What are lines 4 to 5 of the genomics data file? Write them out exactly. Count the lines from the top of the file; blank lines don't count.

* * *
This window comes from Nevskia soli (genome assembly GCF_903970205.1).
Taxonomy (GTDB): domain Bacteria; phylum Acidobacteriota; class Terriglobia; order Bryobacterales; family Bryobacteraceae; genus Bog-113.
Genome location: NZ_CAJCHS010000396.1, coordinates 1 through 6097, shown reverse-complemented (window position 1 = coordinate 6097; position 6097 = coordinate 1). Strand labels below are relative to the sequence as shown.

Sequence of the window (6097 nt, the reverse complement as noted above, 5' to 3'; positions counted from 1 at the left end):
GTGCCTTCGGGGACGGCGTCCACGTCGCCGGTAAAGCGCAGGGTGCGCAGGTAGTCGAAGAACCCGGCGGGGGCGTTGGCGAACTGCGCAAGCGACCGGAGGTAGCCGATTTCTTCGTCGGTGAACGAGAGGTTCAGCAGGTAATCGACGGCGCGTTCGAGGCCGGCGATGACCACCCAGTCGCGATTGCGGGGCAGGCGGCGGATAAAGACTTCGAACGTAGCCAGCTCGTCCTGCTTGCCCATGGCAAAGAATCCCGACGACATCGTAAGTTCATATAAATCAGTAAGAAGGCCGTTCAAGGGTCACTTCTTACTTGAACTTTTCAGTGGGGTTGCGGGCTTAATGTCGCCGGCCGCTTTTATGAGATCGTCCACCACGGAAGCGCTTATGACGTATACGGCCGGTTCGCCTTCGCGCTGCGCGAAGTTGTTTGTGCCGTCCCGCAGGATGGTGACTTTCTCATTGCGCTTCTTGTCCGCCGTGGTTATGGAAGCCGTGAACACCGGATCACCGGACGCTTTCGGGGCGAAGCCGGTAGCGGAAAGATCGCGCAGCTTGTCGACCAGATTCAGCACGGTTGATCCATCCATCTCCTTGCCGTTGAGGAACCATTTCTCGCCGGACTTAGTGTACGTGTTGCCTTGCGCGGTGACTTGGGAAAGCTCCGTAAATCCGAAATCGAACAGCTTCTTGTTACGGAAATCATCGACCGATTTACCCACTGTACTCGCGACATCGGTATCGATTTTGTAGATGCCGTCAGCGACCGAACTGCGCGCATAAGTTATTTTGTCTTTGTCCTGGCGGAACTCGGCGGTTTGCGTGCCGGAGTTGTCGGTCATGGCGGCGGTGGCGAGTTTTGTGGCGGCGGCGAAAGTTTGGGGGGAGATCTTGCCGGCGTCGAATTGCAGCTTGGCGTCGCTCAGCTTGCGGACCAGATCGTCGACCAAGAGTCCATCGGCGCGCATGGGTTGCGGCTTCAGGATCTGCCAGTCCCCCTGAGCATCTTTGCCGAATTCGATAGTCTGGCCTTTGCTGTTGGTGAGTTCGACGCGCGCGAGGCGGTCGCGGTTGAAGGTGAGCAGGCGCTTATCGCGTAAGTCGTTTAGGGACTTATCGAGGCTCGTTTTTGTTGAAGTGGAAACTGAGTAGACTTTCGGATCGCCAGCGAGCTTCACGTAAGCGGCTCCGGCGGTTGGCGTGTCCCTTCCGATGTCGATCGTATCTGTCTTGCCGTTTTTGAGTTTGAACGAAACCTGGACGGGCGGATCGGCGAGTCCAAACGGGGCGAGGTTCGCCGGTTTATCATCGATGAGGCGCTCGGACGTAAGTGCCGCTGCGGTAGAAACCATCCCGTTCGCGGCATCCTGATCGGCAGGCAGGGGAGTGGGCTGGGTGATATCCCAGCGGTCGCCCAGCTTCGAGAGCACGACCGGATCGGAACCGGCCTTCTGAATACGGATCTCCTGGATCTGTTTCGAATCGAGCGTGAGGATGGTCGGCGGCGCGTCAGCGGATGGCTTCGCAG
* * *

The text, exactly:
Sequence of the window (6097 nt, the reverse complement as noted above, 5' to 3'; positions counted from 1 at the left end):
GTGCCTTCGGGGACGGCGTCCACGTCGCCGGTAAAGCGCAGGGTGCGCAGGTAGTCGAAGAACCCGGCGGGGGCGTTGGCGAACTGCGCAAGCGACCGGAGGTAGCCGATTTCTTCGTCGGTGAACGAGAGGTTCAGCAGGTAATCGACGGCGCGTTCGAGGCCGGCGATGACCACCCAGTCGCGATTGCGGGGCAGGCGGCGGATAAAGACTTCGAACGTAGCCAGCTCGTCCTGCTTGCCCATGGCAAAGAATCCCGACGACATCGTAAGTTCATATAAATCAGTAAGAAGGCCGTTCAAGGGTCACTTCTTACTTGAACTTTTCAGTGGGGTTGCGGGCTTAATGTCGCCGGCCGCTTTTATGAGATCGTCCACCACGGAAGCGCTTATGACGTATACGGCCGGTTCGCCTTCGCGCTGCGCGAAGTTGTTTGTGCCGTCCCGCAGGATGGTGACTTTCTCATTGCGCTTCTTGTCCGCCGTGGTTATGGAAGCCGTGAACACCGGATCACCGGACGCTTTCGGGGCGAAGCCGGTAGCGGAAAGATCGCGCAGCTTGTCGACCAGATTCAGCACGGTTGATCCATCCATCTCCTTGCCGTTGAGGAACCATTTCTCGCCGGACTTAGTGTACGTGTTGCCTTGCGCGGTGACTTGGGAAAGCTCCGTAAATCCGAAATCGAACAGCTTCTTGTTACGGAAATCATCGACCGATTTACCCACTGTACTCGCGACATCGGTATCGATTTTGTAGATGCCGTCAGCGACCGAACTGCGCGCATAAGTTATTTTGTCTTTGTCCTGGCGGAACTCGGCGGTTTGCGTGCCGGAGTTGTCGGTCATGGCGGCGGTGGCGAGTTTTGTGGCGGCGGCGAAAGTTTGGGGGGAGATCTTGCCGGCGTCGAATTGCAGCTTGGCGTCGCTCAGCTTGCGGACCAGATCGTCGACCAAGAGTCCATCGGCGCGCATGGGTTGCGGCTTCAGGATCTGCCAGTCCCCCTGAGCATCTTTGCCGAATTCGATAGTCTGGCCTTTGCTGTTGGTGAGTTCGACGCGCGCGAGGCGGTCGCGGTTGAAGGTGAGCAGGCGCTTATCGCGTAAGTCGTTTAGGGACTTATCGAGGCTCGTTTTTGTTGAAGTGGAAACTGAGTAGACTTTCGGATCGCCAGCGAGCTTCACGTAAGCGGCTCCGGCGGTTGGCGTGTCCCTTCCGATGTCGATCGTATCTGTCTTGCCGTTTTTGAGTTTGAACGAAACCTGGACGGGCGGATCGGCGAGTCCAAACGGGGCGAGGTTCGCCGGTTTATCATCGATGAGGCGCTCGGACGTAAGTGCCGCTGCGGTAGAAACCATCCCGTTCGCGGCATCCTGATCGGCAGGCAGGGGAGTGGGCTGGGTGATATCCCAGCGGTCGCCCAGCTTCGAGAGCACGACCGGATCGGAACCGGCCTTCTGAATACGGATCTCCTGGATCTGTTTCGAATCGAGCGTGAGGATGGTCGGCGGCGCGTCAGCGGATGGCTTCGCAG